It may be a buyer’s market for pianos in China, but apparently chewing gum is another story. As reported by Kathy Chu and Laurie Burkitt in The Wall Street Journal (2/26/14), sales of chewing gum "grew nearly 14% in China last year to $2.8 billion, nearly double the level of 2009." The growth is partly attributed to "rising disposable incomes," but "aggressive marketing of gum as a way to improve oral health, increase concentration and lower stress levels is also winning over consumers." Ad spending on gum "has more than doubled" to about $1.24 billion over the past two years.
One television commercial has a restaurant patron complaining to a chef that the crispy fried noodles "could break his teeth. She tells him his teeth aren’t good, and offers him a pack of Extra gum, which Wrigley promotes as ‘caring about teeth, caring even more about you.’" Other consumers are finding their own food-related reasons to chew gum. "Chinese food has so much garlic," says Qu Zhu, an investment banker. "I need to freshen my breath after eating." Cherry Dai, a consultant, meanwhile says, "Girls want to eat gum to stay slim."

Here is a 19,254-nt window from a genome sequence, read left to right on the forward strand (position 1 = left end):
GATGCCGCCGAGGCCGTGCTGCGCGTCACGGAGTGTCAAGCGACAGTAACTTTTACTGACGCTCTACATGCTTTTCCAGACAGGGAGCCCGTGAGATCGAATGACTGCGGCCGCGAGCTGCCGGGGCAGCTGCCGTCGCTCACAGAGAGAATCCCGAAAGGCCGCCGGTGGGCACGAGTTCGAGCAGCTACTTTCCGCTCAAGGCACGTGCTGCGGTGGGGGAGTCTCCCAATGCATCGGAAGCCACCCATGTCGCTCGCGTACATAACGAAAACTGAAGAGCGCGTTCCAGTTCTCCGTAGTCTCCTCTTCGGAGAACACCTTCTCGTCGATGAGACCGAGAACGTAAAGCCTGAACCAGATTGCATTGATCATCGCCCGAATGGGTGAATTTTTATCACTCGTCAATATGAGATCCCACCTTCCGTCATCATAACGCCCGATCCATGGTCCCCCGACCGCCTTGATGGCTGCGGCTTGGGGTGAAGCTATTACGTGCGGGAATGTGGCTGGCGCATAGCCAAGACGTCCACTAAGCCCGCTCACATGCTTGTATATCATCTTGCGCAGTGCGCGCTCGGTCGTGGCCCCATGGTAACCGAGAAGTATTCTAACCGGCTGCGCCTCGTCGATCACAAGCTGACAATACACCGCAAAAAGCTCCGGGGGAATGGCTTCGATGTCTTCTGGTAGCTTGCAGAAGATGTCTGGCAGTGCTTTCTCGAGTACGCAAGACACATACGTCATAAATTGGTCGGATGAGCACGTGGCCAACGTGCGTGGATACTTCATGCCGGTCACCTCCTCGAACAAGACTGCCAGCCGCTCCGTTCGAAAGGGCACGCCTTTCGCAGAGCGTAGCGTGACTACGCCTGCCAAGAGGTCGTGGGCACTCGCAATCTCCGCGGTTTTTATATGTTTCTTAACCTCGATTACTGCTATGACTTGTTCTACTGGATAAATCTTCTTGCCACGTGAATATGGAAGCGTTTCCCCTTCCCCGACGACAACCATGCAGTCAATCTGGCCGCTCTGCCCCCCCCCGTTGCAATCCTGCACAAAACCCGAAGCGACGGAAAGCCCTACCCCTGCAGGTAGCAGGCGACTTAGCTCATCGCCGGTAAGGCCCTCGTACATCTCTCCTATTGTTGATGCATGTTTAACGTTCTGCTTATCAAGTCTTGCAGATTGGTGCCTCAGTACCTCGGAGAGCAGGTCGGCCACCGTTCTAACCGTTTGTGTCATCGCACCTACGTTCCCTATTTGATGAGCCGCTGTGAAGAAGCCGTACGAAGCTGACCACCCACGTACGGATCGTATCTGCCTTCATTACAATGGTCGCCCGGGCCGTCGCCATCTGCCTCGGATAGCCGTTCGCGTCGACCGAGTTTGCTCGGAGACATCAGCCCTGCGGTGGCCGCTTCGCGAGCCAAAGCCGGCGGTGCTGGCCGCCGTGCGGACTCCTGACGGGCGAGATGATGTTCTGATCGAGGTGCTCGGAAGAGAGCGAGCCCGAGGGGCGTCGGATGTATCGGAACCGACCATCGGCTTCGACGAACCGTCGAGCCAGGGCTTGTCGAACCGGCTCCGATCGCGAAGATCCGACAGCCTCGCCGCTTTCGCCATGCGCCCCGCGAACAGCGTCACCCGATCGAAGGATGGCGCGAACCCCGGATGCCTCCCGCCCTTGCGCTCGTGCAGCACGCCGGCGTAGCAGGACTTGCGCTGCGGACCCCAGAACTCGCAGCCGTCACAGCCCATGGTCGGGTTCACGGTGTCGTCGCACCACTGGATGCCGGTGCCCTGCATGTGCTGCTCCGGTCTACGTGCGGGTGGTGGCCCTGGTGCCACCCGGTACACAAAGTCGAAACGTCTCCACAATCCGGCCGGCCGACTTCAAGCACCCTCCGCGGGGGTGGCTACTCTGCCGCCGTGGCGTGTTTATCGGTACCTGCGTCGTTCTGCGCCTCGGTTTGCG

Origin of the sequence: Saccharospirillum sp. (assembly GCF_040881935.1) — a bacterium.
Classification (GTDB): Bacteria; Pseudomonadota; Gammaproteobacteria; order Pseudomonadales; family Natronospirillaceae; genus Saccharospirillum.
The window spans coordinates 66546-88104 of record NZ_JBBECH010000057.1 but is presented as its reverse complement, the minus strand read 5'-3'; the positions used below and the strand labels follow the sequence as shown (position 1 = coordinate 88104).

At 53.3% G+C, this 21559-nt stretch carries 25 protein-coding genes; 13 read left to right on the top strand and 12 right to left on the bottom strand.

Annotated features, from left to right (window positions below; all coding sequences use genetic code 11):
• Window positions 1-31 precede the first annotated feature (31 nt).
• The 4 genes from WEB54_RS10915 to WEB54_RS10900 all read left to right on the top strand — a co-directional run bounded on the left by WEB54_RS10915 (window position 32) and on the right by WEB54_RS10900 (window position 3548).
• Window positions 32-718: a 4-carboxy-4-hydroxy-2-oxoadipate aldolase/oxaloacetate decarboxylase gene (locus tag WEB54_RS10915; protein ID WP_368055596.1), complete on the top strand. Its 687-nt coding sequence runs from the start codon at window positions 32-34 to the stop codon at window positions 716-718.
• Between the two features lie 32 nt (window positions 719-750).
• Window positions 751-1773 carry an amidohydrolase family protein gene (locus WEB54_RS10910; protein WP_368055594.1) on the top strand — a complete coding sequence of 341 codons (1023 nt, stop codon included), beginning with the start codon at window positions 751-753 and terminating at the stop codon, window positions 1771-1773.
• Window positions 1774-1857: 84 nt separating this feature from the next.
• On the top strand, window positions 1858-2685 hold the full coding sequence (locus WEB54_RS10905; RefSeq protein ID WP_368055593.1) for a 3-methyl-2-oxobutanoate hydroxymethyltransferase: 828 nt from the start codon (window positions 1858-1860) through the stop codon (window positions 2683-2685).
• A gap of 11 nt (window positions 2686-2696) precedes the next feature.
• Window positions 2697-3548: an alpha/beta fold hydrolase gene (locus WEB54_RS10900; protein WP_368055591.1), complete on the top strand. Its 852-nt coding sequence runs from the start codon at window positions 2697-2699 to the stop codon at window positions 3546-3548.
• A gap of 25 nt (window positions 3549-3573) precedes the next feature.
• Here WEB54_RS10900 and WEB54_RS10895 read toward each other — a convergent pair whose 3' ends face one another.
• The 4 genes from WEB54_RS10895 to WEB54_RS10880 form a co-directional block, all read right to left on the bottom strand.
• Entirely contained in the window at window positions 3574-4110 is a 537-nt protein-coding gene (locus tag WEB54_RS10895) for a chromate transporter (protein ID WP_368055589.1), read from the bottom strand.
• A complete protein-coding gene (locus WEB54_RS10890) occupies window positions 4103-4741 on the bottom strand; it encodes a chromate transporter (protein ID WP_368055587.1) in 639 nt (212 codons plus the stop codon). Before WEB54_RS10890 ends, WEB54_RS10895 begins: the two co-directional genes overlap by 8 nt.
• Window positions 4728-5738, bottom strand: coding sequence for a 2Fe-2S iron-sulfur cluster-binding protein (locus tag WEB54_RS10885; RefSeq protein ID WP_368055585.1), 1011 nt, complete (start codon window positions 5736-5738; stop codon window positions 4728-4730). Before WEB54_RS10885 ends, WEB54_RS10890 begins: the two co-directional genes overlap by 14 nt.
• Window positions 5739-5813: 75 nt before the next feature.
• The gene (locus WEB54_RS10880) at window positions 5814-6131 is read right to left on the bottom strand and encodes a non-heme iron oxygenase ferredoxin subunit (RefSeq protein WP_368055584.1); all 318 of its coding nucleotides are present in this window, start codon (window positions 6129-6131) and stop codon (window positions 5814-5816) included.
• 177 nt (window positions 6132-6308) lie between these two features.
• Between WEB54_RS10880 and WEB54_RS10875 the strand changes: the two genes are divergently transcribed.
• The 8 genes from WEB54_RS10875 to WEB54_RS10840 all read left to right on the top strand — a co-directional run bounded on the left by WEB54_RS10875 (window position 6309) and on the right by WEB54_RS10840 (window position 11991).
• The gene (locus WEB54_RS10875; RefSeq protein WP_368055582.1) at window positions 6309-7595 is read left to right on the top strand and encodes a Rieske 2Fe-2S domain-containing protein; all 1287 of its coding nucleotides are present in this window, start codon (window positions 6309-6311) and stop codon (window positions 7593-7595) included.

However, Zhang Lu, 22, doesn’t quite see it that way; she says "she’s afraid that chewing gum will build up her jaw muscles and make her face look fat." Wrigley’s Michael Yeung responds that her concern is unfounded that "there’s no science" to support her fears. To make gum more appealing, Wrigley and others have added new "flavors such as grapefruit, cucumber and tea." The upside is considerable, as the average Chinese "chewed $1.80 worth of gum last year." Britons chewed four times as much, Americans six times, and Japanese 6.5 times.